Richard I of England

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Richard I (8 September 1157 – 6 April 1199) was King of England from 1189 until his death in 1199. He also ruled as Duke of Normandy, Aquitaine and Gascony, Lord of Cyprus, and Count of Poitiers, Anjou, Maine, and Nantes, and was overlord of Brittany at various times during the same period. He was the third of five sons of King Henry II of England and Eleanor of Aquitaine and seemed unlikely to become king, but all his brothers except the youngest, John, predeceased their father. Richard is known as Richard Cœur de Lion (Norman French: Le quor de lion) or Richard the Lionheart because of his reputation as a great military leader and warrior.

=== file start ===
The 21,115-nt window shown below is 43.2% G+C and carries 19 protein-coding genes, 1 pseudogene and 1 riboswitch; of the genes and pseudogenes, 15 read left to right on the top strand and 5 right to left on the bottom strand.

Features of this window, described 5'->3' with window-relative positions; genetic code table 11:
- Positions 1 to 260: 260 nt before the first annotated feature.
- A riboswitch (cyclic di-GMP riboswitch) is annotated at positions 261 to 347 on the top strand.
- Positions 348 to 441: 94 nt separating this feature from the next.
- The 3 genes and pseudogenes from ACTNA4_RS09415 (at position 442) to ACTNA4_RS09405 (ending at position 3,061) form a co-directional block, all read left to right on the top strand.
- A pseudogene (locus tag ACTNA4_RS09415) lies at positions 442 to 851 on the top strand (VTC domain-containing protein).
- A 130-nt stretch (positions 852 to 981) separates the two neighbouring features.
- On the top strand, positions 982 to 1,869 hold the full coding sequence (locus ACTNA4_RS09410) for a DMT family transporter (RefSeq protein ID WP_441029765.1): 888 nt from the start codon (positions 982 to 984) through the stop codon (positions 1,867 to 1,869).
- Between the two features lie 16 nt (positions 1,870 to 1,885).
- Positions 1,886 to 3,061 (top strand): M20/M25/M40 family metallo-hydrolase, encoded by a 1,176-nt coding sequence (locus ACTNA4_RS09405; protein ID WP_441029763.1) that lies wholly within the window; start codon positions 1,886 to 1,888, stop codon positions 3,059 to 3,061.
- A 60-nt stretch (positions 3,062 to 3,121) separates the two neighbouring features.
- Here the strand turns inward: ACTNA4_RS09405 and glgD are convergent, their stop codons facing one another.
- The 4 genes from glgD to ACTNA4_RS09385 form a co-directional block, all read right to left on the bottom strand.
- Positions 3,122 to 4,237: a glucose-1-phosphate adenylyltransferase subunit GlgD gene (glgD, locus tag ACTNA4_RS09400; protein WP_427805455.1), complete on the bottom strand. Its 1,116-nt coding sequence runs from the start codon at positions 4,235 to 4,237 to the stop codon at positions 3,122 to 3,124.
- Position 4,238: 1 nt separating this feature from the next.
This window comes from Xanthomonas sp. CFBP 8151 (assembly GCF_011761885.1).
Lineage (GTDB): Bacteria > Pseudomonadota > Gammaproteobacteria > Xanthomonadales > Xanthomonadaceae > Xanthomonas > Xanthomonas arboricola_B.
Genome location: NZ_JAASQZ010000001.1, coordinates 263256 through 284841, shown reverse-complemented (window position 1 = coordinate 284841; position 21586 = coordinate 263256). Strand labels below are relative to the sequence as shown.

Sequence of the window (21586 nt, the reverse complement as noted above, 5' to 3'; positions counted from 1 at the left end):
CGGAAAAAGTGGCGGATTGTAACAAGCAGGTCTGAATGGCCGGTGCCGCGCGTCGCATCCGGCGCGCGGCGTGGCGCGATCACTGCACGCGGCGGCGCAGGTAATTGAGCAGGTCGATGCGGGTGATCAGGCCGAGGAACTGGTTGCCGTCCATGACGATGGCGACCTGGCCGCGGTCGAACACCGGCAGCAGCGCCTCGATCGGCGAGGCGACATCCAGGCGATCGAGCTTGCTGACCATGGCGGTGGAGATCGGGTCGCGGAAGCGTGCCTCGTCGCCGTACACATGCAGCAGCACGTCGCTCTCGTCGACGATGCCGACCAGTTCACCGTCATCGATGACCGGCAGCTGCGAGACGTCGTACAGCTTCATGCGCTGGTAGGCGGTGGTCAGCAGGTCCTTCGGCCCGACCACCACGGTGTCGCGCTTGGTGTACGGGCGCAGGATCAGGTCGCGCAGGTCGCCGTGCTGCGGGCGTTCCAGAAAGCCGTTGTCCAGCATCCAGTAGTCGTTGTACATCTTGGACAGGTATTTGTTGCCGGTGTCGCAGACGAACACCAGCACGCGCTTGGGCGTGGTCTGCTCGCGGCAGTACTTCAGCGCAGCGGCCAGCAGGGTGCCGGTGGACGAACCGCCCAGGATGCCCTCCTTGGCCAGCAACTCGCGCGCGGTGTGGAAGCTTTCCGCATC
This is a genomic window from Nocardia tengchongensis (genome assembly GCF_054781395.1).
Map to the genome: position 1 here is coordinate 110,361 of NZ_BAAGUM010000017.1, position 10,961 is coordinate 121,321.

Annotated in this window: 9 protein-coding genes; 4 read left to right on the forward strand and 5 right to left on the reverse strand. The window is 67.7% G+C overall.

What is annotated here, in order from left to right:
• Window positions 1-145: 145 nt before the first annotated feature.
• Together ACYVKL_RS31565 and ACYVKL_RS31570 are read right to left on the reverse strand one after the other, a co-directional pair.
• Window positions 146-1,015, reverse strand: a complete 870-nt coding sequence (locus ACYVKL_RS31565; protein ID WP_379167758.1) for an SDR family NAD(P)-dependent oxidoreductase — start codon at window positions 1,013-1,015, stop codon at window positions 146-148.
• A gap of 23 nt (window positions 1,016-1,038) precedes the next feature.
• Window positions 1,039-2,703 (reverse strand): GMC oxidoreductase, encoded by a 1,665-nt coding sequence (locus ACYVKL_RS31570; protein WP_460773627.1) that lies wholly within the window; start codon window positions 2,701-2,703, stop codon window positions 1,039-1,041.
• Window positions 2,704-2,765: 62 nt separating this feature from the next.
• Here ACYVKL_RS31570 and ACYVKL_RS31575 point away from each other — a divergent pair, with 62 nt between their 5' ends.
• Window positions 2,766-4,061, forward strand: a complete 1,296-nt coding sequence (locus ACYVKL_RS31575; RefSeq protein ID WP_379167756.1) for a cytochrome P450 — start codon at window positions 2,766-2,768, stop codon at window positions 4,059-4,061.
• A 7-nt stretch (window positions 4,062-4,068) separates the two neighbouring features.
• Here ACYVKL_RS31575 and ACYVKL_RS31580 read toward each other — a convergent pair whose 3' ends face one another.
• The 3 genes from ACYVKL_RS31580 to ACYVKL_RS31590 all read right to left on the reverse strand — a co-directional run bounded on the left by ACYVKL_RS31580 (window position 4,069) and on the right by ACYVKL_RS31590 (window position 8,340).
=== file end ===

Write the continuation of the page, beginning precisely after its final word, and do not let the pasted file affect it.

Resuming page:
• If it had not been for his malice, forcing me to return, I would have been able to recover the whole of Outremer. Then, when I was in prison he conspired to keep me there so that he could steal my lands.

Quotes about Richard I

  • “Sire, I say with pride
    That my lord is the finest knight
    On earth, and the most skilled to fight.
    Noble is he and generous.
    I count not sins we have in us,
    But if one had your qualities
    United and conjoined with his,
    We say that there could not be found
    In all the world that stretches round
    Any two princes to outvie
    Your every valiant quality.”
    The sultan heard the bishop through,
    And answered: “Well I know ’tis true
    That brave and noble is the king,
    But with what rashness doth he fling
    Himself! Howe’er great prince I be,
    I should prefer to have in me
    Reason and measure and largesse
    Than courage carried to excess.
    • Ambroise, The Crusade of Richard Lion-Heart, translated by Merton Jerome Hubert (1941), pp. 441-442